One of the building blocks of calculus is finding derivatives. In fact, we have a separate name for it and it is called as differential calculus. Differential calculus is the branch of calculus that deals with finding the rate of change of the function at a given point. The other significant subdivision of calculus is integral calculus which is related to the differential calculus in a way that the process of finding the derivatives and integrals are reverse of each other. The process of finding derivatives is known as differentiation and the process of finding integrals is known as integration. But in this article, we will only discuss the derivatives and how to interpret them geometrically.
Before proceeding, you must know that to understand the geometrical representation of derivatives, you should be familiar with how to differentiate the function, differential rules and finding derivatives using the limit formula. The reason behind it is that the geometric representation of the derivatives is a higher level concept and to ace it, your fundamental concepts related to differentiation must be cleared.
Derivative means the rate of change in one variable with respect to another variable. In other words, we can say that a derivative of the function is an instantaneous rate of change of the function at a given point. The derivatives are mathematically represented as follows:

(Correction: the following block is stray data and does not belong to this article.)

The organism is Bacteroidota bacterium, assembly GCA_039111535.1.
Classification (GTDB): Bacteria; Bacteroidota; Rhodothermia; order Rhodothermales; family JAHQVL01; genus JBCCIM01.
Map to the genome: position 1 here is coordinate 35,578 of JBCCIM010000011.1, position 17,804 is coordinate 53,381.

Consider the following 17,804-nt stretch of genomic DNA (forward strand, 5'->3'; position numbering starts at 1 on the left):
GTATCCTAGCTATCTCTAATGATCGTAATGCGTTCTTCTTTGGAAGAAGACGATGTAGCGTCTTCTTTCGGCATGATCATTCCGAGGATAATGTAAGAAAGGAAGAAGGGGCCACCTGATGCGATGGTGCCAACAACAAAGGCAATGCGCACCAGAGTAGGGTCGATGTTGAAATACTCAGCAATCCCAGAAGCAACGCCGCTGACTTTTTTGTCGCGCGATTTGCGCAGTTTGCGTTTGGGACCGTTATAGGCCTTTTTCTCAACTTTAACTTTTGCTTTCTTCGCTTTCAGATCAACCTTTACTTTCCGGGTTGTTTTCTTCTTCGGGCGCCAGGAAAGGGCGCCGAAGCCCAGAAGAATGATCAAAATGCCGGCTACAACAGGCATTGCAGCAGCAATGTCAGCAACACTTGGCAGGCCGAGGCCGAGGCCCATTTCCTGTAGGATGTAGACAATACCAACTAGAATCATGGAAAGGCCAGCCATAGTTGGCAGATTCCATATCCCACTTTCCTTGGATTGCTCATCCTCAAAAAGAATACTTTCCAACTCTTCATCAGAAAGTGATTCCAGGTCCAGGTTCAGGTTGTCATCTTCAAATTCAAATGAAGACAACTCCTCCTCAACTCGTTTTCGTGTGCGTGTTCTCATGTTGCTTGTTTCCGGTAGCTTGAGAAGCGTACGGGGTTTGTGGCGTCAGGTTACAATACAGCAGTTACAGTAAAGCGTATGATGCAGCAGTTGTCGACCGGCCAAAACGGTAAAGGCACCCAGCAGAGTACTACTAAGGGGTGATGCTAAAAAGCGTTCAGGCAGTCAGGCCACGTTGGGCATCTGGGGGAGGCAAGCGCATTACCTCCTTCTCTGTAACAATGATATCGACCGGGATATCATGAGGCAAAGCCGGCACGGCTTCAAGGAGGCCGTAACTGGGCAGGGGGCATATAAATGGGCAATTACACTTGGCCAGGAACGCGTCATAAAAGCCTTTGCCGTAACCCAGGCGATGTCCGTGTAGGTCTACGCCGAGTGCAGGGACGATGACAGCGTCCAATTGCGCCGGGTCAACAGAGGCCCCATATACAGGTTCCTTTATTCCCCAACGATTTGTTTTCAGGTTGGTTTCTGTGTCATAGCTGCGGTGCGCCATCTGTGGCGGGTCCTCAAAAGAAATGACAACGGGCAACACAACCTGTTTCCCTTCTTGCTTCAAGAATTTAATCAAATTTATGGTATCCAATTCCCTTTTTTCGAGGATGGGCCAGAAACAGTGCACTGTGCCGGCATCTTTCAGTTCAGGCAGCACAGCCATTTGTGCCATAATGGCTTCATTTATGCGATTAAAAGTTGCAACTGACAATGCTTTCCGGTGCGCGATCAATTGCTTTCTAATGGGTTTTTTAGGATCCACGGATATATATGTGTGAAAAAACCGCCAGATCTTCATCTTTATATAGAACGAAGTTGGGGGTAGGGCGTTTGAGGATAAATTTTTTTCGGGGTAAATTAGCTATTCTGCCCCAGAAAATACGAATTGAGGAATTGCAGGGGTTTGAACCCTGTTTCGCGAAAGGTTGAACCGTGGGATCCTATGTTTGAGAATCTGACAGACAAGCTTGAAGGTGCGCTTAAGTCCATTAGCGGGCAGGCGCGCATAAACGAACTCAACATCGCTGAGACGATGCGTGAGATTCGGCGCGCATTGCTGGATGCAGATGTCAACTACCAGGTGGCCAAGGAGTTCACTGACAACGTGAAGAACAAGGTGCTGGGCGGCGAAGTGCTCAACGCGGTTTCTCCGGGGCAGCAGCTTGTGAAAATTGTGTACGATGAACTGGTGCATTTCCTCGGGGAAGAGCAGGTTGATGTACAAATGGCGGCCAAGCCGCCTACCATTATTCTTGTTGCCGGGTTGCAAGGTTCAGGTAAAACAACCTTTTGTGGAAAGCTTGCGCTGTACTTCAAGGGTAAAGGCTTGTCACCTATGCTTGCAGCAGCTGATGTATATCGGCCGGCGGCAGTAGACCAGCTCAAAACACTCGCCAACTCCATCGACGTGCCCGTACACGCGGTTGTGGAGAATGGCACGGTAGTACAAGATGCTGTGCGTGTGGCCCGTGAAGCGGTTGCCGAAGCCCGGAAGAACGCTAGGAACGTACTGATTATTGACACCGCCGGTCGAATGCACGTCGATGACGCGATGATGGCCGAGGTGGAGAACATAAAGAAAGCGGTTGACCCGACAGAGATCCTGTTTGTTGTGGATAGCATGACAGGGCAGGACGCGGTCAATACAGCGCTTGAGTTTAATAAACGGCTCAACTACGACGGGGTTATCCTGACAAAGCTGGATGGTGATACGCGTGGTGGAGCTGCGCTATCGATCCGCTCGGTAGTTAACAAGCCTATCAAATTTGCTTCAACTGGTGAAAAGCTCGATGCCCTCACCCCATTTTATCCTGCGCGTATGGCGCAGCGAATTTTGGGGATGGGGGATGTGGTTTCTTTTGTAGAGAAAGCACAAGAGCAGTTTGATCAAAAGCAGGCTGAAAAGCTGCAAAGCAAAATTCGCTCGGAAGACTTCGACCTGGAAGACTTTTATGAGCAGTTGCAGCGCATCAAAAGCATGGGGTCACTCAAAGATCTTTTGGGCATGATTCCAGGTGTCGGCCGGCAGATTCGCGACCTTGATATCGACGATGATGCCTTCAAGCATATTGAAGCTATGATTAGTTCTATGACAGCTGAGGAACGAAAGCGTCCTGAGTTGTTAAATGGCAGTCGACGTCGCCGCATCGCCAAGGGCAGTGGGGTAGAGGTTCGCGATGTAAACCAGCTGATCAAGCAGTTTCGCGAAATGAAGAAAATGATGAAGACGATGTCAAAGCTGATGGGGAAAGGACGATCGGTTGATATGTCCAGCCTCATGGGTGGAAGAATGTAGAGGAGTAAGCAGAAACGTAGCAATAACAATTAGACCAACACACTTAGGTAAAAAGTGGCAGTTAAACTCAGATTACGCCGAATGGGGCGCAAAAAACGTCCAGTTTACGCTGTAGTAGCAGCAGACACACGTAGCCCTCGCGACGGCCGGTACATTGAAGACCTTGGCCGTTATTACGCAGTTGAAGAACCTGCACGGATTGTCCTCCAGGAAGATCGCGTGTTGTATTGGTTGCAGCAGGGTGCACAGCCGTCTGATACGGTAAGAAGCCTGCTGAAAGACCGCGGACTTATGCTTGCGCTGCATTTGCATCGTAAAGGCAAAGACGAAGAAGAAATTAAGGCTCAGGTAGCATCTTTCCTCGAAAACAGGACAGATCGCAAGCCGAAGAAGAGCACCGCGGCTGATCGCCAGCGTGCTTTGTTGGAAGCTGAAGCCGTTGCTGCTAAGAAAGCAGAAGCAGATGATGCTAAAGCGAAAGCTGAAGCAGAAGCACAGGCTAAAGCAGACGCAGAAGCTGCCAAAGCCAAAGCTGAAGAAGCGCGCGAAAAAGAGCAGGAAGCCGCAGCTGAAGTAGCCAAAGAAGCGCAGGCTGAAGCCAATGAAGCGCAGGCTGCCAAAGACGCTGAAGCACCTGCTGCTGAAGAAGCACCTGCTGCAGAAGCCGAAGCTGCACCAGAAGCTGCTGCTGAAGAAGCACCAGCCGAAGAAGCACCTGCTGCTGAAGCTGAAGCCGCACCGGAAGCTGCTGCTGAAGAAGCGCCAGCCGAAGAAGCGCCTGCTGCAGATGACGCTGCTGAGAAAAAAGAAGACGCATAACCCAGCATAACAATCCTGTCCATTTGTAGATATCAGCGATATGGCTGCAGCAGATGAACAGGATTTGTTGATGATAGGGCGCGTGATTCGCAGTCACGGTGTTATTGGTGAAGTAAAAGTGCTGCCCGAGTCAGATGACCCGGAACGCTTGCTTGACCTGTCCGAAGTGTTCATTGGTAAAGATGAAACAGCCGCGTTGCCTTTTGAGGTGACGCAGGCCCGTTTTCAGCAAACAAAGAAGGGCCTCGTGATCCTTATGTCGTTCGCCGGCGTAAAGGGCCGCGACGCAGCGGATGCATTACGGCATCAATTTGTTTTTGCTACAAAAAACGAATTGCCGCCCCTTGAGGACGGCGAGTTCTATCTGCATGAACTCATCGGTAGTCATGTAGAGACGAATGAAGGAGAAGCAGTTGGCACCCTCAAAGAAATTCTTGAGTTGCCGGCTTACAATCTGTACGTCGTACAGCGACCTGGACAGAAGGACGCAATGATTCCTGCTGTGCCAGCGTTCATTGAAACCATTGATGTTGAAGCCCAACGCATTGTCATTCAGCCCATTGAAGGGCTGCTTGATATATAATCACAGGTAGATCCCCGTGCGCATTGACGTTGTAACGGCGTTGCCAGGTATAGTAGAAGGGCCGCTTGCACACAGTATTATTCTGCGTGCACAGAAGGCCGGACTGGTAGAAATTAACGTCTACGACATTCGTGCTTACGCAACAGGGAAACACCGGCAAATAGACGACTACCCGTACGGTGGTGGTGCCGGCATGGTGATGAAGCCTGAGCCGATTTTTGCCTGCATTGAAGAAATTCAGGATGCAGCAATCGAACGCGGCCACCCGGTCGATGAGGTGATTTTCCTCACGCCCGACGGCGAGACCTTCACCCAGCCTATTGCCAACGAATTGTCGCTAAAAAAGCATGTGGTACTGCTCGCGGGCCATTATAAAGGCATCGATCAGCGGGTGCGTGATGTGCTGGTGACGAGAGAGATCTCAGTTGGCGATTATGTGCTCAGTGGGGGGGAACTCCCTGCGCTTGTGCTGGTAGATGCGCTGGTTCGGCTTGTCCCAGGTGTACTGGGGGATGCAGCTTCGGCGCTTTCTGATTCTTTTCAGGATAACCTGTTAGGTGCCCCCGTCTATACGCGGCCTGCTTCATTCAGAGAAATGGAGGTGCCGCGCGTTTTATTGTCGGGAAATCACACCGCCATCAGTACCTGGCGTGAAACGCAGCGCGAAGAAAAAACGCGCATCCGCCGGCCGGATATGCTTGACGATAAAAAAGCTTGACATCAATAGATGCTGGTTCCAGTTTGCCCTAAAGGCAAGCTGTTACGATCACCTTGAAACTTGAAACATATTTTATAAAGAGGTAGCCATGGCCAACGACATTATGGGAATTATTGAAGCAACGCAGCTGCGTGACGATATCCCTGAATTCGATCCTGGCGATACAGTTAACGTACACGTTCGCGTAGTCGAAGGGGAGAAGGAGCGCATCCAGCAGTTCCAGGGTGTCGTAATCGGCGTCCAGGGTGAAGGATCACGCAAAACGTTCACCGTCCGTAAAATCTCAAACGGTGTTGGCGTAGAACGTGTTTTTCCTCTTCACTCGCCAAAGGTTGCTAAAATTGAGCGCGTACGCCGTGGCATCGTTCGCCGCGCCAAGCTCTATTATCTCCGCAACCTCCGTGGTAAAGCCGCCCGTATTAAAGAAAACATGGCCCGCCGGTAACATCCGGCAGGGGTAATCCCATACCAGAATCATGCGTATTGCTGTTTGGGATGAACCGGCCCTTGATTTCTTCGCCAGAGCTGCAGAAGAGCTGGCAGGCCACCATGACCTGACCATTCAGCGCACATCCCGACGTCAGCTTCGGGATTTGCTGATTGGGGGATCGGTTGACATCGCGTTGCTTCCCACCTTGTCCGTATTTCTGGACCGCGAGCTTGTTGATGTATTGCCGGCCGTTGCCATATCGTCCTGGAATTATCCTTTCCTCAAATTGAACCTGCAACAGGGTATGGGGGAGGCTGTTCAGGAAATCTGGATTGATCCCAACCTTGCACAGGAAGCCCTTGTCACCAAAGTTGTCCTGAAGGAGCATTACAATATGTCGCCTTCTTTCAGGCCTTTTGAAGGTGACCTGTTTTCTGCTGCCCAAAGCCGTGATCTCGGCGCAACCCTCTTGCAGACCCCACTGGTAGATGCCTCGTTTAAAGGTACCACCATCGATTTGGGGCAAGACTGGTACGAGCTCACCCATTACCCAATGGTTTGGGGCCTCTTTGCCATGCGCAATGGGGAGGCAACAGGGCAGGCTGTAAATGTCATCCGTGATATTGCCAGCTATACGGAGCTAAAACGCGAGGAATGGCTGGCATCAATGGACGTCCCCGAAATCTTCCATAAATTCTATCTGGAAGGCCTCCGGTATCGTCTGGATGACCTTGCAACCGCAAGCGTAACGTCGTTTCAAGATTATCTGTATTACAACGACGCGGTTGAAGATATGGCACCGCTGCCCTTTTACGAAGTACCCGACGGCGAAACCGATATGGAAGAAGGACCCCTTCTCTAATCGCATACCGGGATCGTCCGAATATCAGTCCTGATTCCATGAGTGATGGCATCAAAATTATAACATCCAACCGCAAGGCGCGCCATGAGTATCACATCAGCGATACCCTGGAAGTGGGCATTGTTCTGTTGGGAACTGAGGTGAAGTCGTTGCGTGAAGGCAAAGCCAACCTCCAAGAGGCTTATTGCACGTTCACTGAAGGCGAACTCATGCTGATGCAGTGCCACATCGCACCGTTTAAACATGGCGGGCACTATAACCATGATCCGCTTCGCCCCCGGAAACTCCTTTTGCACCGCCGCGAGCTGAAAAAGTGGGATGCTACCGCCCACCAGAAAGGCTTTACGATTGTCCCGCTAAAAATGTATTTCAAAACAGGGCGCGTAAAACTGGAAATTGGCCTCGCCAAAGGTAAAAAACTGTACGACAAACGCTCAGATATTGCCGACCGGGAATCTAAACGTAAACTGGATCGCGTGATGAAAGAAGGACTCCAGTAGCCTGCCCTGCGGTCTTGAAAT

Alternatively, we also use the following notation to represent derivatives of a function:
We can take as many derivatives of differentiable functions as possible. When we take the derivative of the original function, it is known as the first derivative. Similarly, when we further differentiate the first derivative, we get a second derivative and so on. We call second, third and fourth derivatives of the function higher order derivatives. We know that differentiation takes the original function as an input and then returns a derivative as an output.
We know that the graphs are used in mathematics to interpret the patterns or relationships between two variables. The graph of a function changes after differentiating a function. When we differentiate the first derivative further to find the second derivative, the graph changes again.